And Prodigy.

Touring with Prodigy was incredible from lighting, to production to sound.It was their only live show in Australia and they just delivered. That was actually only my third live show so it was quite scary; one because it was only my third show but also because it was such a big deal to open up for such pioneers of their genre.

What did you learn from either of those amazing acts?

Young Fathers drew parallels to their own musical journey where they spent a long time where people were not able to box them in or categorise them and they said to me that I would probably experience that as well. I had a great conversation with Alloysious who stated that you are on a particular path with some really heavy music. So not only are you going to find some challenges because you are ‘brown’ but also because you are a girl.It is sad to say that he is actually telling the truth so I am all about finding a community who embrace music that’s on the edge.

How difficult has it been?

It has been interesting and challenge being a female in the industry but you have to sometimes just do what you want to do. Don’t get me wrong there have been people who have been super supportive but then I have been on a festival line-up and I have been the only female let alone the only brown person. That is how it is here in Australia though people who are not ‘white’ remain the minority but being female as well within the genres I seem to mix in means I am a rare breed.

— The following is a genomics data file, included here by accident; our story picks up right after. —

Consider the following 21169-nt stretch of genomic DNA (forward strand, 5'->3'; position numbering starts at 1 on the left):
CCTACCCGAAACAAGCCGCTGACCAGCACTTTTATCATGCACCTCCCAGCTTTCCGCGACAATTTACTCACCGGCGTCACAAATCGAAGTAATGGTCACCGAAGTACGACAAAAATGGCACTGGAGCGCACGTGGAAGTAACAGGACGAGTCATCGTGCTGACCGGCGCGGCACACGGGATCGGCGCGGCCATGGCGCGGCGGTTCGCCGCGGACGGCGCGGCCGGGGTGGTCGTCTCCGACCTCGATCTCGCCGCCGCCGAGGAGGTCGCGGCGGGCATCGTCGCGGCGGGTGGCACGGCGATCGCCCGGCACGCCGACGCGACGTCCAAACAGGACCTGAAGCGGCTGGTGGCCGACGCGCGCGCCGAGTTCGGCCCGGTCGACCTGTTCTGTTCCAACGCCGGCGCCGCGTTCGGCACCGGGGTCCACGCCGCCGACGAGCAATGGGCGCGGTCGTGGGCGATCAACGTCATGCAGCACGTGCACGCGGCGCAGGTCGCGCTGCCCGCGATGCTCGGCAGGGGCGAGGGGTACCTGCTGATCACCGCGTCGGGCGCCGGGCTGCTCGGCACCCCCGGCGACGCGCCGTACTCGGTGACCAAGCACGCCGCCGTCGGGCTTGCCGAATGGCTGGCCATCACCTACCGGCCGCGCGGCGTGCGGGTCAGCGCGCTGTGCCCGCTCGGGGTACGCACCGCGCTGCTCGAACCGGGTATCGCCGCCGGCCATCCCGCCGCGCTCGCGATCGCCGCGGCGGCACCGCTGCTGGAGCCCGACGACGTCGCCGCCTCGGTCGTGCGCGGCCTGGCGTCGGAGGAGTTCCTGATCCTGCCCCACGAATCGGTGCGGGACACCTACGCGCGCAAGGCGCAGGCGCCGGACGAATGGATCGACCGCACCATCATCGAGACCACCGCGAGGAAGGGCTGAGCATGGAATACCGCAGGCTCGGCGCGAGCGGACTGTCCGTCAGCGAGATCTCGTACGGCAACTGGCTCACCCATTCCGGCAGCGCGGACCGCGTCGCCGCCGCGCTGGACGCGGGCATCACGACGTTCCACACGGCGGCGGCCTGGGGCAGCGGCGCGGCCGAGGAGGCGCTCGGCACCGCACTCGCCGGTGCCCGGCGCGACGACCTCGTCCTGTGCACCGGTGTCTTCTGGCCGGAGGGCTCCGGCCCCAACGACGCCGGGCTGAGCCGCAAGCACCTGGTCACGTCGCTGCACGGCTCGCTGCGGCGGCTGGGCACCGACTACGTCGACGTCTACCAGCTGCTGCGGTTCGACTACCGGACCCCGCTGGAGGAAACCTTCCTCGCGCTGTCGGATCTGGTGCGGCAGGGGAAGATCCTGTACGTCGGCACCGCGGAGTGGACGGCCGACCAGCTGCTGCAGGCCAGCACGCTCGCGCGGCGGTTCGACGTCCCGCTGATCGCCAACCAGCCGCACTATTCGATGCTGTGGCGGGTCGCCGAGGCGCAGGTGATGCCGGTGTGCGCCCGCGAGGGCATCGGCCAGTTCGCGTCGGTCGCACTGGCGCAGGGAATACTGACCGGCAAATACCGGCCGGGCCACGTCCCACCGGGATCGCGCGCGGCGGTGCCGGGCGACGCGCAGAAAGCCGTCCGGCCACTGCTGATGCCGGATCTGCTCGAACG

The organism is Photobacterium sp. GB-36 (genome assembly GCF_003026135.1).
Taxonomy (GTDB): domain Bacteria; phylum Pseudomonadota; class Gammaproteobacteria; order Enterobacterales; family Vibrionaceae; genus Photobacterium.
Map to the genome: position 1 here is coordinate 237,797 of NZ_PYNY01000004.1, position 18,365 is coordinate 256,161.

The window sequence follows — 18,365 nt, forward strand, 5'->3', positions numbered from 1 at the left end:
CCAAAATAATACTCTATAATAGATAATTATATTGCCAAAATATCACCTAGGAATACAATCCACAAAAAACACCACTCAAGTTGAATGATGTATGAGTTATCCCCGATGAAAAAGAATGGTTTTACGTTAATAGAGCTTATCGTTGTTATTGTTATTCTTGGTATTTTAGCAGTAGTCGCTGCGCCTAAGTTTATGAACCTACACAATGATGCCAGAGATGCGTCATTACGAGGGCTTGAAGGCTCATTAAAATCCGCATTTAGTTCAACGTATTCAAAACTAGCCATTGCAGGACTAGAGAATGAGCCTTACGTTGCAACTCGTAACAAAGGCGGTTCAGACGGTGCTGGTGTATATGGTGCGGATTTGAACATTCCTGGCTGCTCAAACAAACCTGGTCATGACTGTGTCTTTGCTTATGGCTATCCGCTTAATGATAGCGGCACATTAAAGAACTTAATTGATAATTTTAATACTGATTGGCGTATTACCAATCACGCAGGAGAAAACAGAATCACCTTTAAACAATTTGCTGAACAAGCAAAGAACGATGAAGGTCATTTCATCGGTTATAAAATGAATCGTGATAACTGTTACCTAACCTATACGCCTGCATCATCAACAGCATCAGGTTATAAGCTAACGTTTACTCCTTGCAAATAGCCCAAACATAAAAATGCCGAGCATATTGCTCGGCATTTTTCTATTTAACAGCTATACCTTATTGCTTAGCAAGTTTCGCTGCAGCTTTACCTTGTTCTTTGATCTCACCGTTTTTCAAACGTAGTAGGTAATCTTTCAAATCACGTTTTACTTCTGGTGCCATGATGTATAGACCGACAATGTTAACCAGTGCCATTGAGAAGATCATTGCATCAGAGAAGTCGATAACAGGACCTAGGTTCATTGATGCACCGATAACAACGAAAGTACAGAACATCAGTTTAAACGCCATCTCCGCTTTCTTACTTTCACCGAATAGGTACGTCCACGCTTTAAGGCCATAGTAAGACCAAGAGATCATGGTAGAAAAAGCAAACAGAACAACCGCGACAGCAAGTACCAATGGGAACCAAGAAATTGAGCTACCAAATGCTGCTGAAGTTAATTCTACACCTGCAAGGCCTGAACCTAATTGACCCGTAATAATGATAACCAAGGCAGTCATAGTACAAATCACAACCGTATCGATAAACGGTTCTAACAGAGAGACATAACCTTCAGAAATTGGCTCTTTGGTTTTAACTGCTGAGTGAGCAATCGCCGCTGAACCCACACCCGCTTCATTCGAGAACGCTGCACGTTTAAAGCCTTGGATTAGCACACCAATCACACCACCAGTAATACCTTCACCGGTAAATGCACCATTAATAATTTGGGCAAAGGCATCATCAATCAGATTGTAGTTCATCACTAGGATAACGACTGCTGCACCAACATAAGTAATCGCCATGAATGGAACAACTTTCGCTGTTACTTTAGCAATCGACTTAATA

Before we get onto your creative output, parallels with another female Sri Lankan artists MIA are undoubtedly going to be made-what has been her impact on you if any?

I actually met her once at  festival and this is before I released any music and she asked me if I was Tamil and when I said ‘yes’ she was like I have only ever met one other Tamil Sri Lankan doing music? So there are only three of us around. I am proud of her as a Tamil sister and I would of course love to collaborate with her but musically I think we are very different.

Love your music but your visuals are totally powerful-how involved are you on them?

I am involved in all the visuals-I am quite big on the diy approach. Initially I actually got a video director to do the video for White Flag but it did not work and so I scrapped it. So I was sitting with Kid Knot (my producer) and we discussed it and he said that the video just needs to be me and the music and so that is the video for White Flag. From that we realised we should do all our own videos.

White Flag then is a riotous bit of music.

When I put out my first single White Flag I actually recorded, mixed and mastered it myself and I put it online to see what people would think of it and see who would be drawn to it. A few weeks after I was able to form my team, get my manager and it just fell into place.

Lastly your latest single is End of Time but when can we expect that album?

The album The End Of Time album is coming out at the end of the year but I have a few small project as a kind of pre-taster that will be coming out soon but most important I just want to keep creating new music, get out there and hopefully I would like to hit the UK which I can say should be soon!.